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For the Young Athlete: Hydration

Staying hydrated is critical for young athletes. Lack of proper hydration will significantly affect an athlete’s performance and can lead to heat illness, despite training and conditioning. The best way to stay hydrated is to drink water throughout the day and water/sports drinks on the sidelines before, during and after practices and games. It’s also important to avoid caffeine-containing beverages. I tell young athletes that the color of their urine should always be the color of light lemonade, no darker. In addition, parents, coaches and players should be aware of the warning signs of dehydration:

Warning Signs of Dehydration

  • Thirst

  • Irritability

  • Headache

  • Weakness

  • Dizziness

  • Cramps

  • Nausea

  • Decreased performance

How much should your young athlete be drinking? Here’s a helpful chart outlining fluid guidelines from 2010 Nutrition for Young Athletes by Suzanne Nelson, ScD, RD:

Fluid Guidelines for Active Kids

Throughout the day:

At least 6-8 cups

Before activity:

4-8 ounces (8-16 gulps)

During activity:

4-6 ounces (8-12 gulps) every 15-20 minutes

After activity:

16-24 ounces (32-48 gulps) for every 1 pound lost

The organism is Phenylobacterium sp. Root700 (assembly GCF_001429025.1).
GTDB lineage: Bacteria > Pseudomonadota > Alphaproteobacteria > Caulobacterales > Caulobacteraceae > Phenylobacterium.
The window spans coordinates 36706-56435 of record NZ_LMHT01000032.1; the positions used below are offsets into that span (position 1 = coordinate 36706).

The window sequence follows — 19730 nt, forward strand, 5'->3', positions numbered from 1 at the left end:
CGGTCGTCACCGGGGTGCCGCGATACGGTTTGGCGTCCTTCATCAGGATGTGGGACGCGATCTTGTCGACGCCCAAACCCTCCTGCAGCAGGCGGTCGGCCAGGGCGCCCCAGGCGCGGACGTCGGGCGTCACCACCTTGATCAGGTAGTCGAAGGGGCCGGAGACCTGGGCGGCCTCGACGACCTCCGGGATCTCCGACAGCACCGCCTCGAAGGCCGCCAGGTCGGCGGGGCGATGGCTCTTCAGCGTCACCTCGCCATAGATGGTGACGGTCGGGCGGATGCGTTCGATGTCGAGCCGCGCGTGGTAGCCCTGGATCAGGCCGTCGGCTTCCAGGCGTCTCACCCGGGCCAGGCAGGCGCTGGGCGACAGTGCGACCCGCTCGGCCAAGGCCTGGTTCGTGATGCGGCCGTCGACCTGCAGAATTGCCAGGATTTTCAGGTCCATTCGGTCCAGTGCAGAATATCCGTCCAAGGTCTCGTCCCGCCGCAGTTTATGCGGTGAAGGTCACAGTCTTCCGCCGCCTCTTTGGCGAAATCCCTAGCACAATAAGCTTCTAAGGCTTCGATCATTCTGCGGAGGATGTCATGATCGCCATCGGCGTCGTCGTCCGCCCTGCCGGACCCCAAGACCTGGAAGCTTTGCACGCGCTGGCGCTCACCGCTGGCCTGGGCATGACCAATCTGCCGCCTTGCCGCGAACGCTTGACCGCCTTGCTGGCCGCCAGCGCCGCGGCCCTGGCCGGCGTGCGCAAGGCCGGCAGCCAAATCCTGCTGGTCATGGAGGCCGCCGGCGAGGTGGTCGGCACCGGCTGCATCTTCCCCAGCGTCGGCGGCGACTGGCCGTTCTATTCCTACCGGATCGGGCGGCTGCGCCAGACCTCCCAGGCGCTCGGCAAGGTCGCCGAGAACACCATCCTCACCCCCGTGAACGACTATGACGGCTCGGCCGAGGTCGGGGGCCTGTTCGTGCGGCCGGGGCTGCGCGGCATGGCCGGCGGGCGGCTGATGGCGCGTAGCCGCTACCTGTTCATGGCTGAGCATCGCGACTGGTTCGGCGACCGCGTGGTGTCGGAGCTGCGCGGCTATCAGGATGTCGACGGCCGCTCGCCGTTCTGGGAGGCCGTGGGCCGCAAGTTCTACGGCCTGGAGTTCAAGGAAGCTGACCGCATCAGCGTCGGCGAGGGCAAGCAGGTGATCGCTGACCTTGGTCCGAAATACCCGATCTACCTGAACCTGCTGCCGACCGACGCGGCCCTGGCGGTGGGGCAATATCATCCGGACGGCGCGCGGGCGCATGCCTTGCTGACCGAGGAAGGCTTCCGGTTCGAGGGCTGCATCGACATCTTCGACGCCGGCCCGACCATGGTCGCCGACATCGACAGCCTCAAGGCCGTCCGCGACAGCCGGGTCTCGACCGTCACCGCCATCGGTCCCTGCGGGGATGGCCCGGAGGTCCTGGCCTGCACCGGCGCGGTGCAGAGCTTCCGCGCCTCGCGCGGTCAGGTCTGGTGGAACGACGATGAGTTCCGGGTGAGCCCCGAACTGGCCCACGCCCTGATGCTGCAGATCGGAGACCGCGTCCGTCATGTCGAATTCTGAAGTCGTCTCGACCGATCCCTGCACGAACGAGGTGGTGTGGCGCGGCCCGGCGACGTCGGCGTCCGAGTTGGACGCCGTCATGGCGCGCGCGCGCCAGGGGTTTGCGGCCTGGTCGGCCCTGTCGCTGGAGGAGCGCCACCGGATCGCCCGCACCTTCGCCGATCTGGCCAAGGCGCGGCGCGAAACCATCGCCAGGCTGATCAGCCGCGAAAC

Note: kid size gulp=1/2 oz.,

Adult size gulp=1 oz.

Nelson recommends sports drinks as the preferred fluid source for before, during and after exercise. Sports drinks contain a source of carbohydrate which supplies some fuel to working muscles and electrolytes which help replace what is lost in sweat. Research has shown that kids will increase their voluntary drinking with sports drinks versus water during activity and thus, stay better hydrated. Please choose your sports drinks wisely. Look for the carbohydrate source to be glucose, glucose polymers (maltodextrins) or sucrose instead of fructose. These drinks will be best absorbed and not cause the GI distress that is common for fructose-containing drinks.

I recommend your athlete drink either water or sports drinks determined by what he/she feels most like drinking. In my family of young athletes, I have a daughter who does not like sports drinks but a son who prefers them. It’s just important to find what they like, and drink!

This is the second article in a 5-part series called ‘Sports Nutrition for the Young Athlete’. Up next: Snacking Smart

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